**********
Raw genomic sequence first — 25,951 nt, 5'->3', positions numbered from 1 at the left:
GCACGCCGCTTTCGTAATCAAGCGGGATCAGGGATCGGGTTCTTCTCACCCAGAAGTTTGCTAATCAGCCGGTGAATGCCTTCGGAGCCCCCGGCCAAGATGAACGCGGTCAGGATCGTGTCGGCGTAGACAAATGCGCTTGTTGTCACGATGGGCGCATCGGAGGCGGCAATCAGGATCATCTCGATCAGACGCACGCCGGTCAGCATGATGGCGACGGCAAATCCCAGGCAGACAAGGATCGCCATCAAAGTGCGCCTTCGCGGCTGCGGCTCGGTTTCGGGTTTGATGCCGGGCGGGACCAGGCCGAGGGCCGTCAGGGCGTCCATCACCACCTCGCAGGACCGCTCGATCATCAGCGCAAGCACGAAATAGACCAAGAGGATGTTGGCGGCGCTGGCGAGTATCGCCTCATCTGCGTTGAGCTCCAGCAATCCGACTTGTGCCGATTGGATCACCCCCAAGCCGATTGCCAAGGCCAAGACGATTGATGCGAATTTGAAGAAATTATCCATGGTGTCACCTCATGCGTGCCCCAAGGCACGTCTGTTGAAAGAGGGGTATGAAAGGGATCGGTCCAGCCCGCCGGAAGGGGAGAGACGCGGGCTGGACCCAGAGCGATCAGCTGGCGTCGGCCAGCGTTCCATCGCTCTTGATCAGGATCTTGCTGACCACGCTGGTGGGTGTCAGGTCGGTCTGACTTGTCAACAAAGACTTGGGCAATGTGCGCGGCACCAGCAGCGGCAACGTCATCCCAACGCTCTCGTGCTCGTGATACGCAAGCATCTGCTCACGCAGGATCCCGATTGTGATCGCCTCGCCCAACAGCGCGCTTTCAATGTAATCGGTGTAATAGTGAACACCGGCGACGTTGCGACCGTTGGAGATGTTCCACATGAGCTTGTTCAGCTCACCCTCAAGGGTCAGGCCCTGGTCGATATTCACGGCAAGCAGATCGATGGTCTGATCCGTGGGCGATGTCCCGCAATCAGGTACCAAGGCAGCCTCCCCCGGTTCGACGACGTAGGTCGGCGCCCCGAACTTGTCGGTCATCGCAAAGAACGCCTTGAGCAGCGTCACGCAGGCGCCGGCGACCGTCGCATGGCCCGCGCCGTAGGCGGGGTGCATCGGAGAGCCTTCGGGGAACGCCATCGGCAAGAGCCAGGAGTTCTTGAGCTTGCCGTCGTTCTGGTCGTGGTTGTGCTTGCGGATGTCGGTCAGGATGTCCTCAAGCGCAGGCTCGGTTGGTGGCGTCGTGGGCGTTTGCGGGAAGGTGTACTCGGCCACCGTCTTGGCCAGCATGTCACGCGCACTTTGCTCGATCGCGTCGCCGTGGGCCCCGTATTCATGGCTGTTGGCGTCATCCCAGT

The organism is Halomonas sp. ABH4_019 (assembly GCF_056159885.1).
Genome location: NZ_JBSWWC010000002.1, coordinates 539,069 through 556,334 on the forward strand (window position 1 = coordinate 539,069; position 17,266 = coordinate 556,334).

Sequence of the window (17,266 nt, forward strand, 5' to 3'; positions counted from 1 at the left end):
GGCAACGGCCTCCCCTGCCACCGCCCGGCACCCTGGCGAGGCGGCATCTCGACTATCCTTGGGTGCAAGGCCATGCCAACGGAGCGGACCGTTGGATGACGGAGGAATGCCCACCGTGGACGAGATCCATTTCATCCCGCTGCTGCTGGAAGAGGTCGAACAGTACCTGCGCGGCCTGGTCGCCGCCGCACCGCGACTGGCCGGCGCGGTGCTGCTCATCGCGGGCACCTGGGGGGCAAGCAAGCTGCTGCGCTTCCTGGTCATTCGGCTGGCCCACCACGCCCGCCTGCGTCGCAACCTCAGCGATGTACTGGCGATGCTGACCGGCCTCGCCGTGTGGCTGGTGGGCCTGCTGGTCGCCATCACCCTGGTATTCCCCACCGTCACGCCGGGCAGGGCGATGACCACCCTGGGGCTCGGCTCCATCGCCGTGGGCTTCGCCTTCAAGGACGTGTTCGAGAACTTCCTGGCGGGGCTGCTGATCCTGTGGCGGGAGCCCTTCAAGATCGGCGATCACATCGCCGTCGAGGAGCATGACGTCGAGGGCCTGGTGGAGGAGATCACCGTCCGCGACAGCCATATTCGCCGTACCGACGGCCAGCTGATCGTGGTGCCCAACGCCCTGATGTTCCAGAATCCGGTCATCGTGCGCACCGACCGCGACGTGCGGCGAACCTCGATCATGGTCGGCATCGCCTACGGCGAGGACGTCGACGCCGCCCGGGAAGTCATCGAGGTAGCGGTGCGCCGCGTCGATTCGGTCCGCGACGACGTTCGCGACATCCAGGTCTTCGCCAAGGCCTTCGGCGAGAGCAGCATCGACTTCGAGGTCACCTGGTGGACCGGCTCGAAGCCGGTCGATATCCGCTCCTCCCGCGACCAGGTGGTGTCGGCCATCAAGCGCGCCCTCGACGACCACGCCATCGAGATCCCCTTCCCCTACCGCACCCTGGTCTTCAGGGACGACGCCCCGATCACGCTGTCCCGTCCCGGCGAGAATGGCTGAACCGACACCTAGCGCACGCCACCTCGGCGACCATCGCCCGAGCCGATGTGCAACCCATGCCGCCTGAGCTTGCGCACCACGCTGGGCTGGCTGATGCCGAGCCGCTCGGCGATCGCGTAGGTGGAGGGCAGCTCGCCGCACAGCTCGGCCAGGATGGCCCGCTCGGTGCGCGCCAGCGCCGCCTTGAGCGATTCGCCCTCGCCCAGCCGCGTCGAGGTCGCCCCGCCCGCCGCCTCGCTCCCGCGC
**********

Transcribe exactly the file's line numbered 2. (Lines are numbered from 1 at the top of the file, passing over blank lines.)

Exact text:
GCACGCCGCTTTCGTAATCAAGCGGGATCAGGGATCGGGTTCTTCTCACCCAGAAGTTTGCTAATCAGCCGGTGAATGCCTTCGGAGCCCCCGGCCAAGATGAACGCGGTCAGGATCGTGTCGGCGTAGACAAATGCGCTTGTTGTCACGATGGGCGCATCGGAGGCGGCAATCAGGATCATCTCGATCAGACGCACGCCGGTCAGCATGATGGCGACGGCAAATCCCAGGCAGACAAGGATCGCCATCAAAGTGCGCCTTCGCGGCTGCGGCTCGGTTTCGGGTTTGATGCCGGGCGGGACCAGGCCGAGGGCCGTCAGGGCGTCCATCACCACCTCGCAGGACCGCTCGATCATCAGCGCAAGCACGAAATAGACCAAGAGGATGTTGGCGGCGCTGGCGAGTATCGCCTCATCTGCGTTGAGCTCCAGCAATCCGACTTGTGCCGATTGGATCACCCCCAAGCCGATTGCCAAGGCCAAGACGATTGATGCGAATTTGAAGAAATTATCCATGGTGTCACCTCATGCGTGCCCCAAGGCACGTCTGTTGAAAGAGGGGTATGAAAGGGATCGGTCCAGCCCGCCGGAAGGGGAGAGACGCGGGCTGGACCCAGAGCGATCAGCTGGCGTCGGCCAGCGTTCCATCGCTCTTGATCAGGATCTTGCTGACCACGCTGGTGGGTGTCAGGTCGGTCTGACTTGTCAACAAAGACTTGGGCAATGTGCGCGGCACCAGCAGCGGCAACGTCATCCCAACGCTCTCGTGCTCGTGATACGCAAGCATCTGCTCACGCAGGATCCCGATTGTGATCGCCTCGCCCAACAGCGCGCTTTCAATGTAATCGGTGTAATAGTGAACACCGGCGACGTTGCGACCGTTGGAGATGTTCCACATGAGCTTGTTCAGCTCACCCTCAAGGGTCAGGCCCTGGTCGATATTCACGGCAAGCAGATCGATGGTCTGATCCGTGGGCGATGTCCCGCAATCAGGTACCAAGGCAGCCTCCCCCGGTTCGACGACGTAGGTCGGCGCCCCGAACTTGTCGGTCATCGCAAAGAACGCCTTGAGCAGCGTCACGCAGGCGCCGGCGACCGTCGCATGGCCCGCGCCGTAGGCGGGGTGCATCGGAGAGCCTTCGGGGAACGCCATCGGCAAGAGCCAGGAGTTCTTGAGCTTGCCGTCGTTCTGGTCGTGGTTGTGCTTGCGGATGTCGGTCAGGATGTCCTCAAGCGCAGGCTCGGTTGGTGGCGTCGTGGGCGTTTGCGGGAAGGTGTACTCGGCCACCGTCTTGGCCAGCATGTCACGCGCACTTTGCTCGATCGCGTCGCCGTGGGCCCCGTATTCATGGCTGTTGGCGTCATCCCAGT